"All the ingredients for a programmed catastrophe were there from Day One," said Michael Seufert, author of the newly released book "The Scandal Surrounding the Hitler Diaries."
Seufert was Stern's domestic editor on April 25, 1983 when the weekly newsmagazine publicized its sensational scoop: 62 volumes of Adolf Hitler's journal entries from 1932 to 1945 bound in black imitation leather had been unearthed.
The fanfare over the Stern exclusive was, however, short-lived. Two weeks later, the diaries were exposed as complete forgeries. It had turned out that Stern's source in obtaining the alleged diaries was a con artist and petty thief named Konrad Kujau, who made a small fortune in fabricating and selling old Nazi memorabilia.
Kujau found a taker for his forgeries in Stern reporter Gerd Heidemann, and that's where the disaster began, according to Seufert.
"Heidemann had such a morbid fascination with Nazi collectibles that he even wound up befriending war criminals and was ready to believe in anything," Seufert said.
Downfall of publisher meddling in editorial matters
If Heidemann's gullibility were the only issue, the fake Hitler diaries would have never seen the light of day. The downfall was that the top brass at Stern's publisher, Gruener + Jahr, had also been blind-sided and were so eager for an exclusive scoop that they not only forked over a colossal sum in cash to obtain the diaries, but had even guaranteed that only Heidemann and one other editor could review its contents.
The project was shrouded in secrecy in order to protect alleged sources in the former East Germany dictatorship, according to Seufert, who described the collusion of reporter and publisher with a counterfeiter and the Cold War as a backdrop, as fatal.
"We editors were completely kept out of the loop, so all the normal checks and balances to authenticate stories were brushed aside," said Seufert, who confirmed that the publishing house had paid out 9.34 million DM (worth more than $4 million at the time) altogether to Heidemann and Kujau. Both had served over four years of prison time each on fraud charges, while Stern's two top editors had resigned.
Since most of the key players in the whole saga, including Kujau, are either dead now or refuse to discuss the scandal publicly, corroborating Seufert's version of the events is difficult.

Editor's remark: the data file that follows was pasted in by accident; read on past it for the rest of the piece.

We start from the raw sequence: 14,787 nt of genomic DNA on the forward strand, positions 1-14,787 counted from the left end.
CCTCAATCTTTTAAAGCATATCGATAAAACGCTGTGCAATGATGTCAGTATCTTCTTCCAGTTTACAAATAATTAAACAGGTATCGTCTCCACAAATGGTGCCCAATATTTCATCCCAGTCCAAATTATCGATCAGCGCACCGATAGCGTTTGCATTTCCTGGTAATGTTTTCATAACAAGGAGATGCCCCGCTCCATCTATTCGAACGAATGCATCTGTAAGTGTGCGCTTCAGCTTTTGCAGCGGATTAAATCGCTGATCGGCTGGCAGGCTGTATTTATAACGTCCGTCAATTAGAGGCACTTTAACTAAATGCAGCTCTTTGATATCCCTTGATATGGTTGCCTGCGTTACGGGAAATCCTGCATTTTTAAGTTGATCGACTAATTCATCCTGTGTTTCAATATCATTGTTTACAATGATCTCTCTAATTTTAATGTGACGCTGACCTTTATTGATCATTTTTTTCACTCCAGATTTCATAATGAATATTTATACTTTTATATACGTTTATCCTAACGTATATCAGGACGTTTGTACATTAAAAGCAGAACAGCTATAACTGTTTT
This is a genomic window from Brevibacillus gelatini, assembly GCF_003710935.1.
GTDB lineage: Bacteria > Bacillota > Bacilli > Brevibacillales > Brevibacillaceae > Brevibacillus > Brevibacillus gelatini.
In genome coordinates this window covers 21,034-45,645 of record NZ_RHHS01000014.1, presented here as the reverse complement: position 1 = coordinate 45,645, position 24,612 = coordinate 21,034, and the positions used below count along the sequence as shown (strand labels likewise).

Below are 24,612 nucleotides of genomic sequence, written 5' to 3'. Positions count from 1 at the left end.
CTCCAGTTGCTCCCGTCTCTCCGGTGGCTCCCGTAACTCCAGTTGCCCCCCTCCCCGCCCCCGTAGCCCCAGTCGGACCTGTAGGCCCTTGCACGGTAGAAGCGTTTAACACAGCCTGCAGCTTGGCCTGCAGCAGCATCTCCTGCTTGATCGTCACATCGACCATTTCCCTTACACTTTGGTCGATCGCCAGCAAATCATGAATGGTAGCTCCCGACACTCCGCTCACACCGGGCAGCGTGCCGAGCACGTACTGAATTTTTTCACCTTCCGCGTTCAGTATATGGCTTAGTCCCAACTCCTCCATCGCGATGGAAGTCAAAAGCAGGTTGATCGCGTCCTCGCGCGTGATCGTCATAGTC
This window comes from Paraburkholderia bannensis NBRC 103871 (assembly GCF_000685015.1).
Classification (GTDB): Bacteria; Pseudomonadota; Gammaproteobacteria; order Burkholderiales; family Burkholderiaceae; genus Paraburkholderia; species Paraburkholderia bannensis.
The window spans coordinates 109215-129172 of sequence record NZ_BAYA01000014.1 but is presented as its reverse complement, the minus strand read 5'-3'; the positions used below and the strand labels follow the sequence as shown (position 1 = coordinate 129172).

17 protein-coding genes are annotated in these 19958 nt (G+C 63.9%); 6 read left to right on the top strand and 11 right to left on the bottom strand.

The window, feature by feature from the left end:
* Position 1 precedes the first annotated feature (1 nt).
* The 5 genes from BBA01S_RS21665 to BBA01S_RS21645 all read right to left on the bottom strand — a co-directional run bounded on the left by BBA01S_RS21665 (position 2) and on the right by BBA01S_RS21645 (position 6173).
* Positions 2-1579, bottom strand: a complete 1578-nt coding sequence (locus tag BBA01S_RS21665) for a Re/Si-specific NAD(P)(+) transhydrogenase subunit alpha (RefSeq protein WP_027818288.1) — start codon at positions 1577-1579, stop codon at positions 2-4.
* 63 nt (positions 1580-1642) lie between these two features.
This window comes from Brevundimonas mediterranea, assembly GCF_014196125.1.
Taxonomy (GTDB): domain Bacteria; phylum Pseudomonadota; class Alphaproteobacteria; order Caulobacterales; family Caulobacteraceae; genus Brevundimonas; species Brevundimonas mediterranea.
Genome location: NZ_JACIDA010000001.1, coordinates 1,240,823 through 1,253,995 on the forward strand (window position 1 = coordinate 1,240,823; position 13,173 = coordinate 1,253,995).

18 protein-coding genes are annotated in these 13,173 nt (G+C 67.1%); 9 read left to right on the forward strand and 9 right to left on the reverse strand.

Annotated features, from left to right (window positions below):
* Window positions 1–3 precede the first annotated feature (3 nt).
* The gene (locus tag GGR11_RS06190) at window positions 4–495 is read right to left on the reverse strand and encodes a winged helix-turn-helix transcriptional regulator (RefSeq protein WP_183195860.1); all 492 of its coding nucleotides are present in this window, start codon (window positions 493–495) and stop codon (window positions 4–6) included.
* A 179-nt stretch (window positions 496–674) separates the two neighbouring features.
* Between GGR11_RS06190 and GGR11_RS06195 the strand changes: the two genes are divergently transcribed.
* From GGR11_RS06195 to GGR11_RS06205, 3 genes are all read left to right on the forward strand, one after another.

However Magnus Linklater, who had been features editor of the Sunday Times of London, which had serial rights to publish extracts of the diaries in English, shared Seufert's frustrations at the time. Linklater had smelled a rat when he read the material.
"It didn’t sound right," he said.
Purchased sight unseen
"But the deal was that Rupert Murdoch, whose company owns the Times, bought the diaries from Stern, and the condition of purchase was that we were not allowed to conduct our own independent investigation," Linklater added. "This was a clear case of the editorial and business side of newspapers clashing. We had to take the pig in a poke so to say."
Before publication, Linklater did however talk to the eminent Hitler historian Hugh Trevor-Roper, who assured him the diaries were genuine.
"His word was good enough for me, but it goes to show how gullible we can all be," Linklater said. "The point is if you are offered a scoop, you can keep it secret, but that doesn't mean you can't do internal checks."
As it turned out, the Hitler documents were so technically flawed that forensic experts were able to easily determine that the paper, ink and glue that held the book bindings together were manufactured with post-war materials. Even Hitler's handwriting had not been subject to analysis.
Importance of internal checks and controls
"You need outside experts to look at the handwriting or paper, so it is understandable that Stern, which was so paranoid about secrecy, was afraid of leaks," said Gerhard Weinberg, a World War II historian, whom Newsweek had hired as a consultant to examine the authenticity of the diaries. "But what is unfathomable is why they did no internal checks.
Weinberg pointed out that the diaries were full of mistakes that would have been recognized had Stern allowed experts to examine even typed versions of the diaries.
"Someone in-house could have then read the diary and would have discovered things that were so preposterous that Hitler couldn’t have possibly written them," Weinberg said. "Hitler, for instance, would never have gotten the color of his own uniform wrong."
Hendrik Zoerner, spokesman for the German Journalists' Association (DJV) said Stern normally does subject its stories to internal control mechanisms. The fake Hitler diaries were an exceptional case of gross negligence that would never be repeated again by Stern or any other media outlet, he said.
"But we in the media will be making other kinds of mistakes that are less spectacular than what happened at Stern," Zoerner said. "Nowadays journalists are under such time pressure that they spend less time doing sound research and fact-checking, so they wind up slipping up and making smaller mistakes on a daily basis."
Zoerner added that mistakes, even big ones are inevitable, but responsible journalists need to own up to them.
"Stern admitted its mistakes and worked through its crisis in public," he said. "By doing so, it restored some credibility to its image."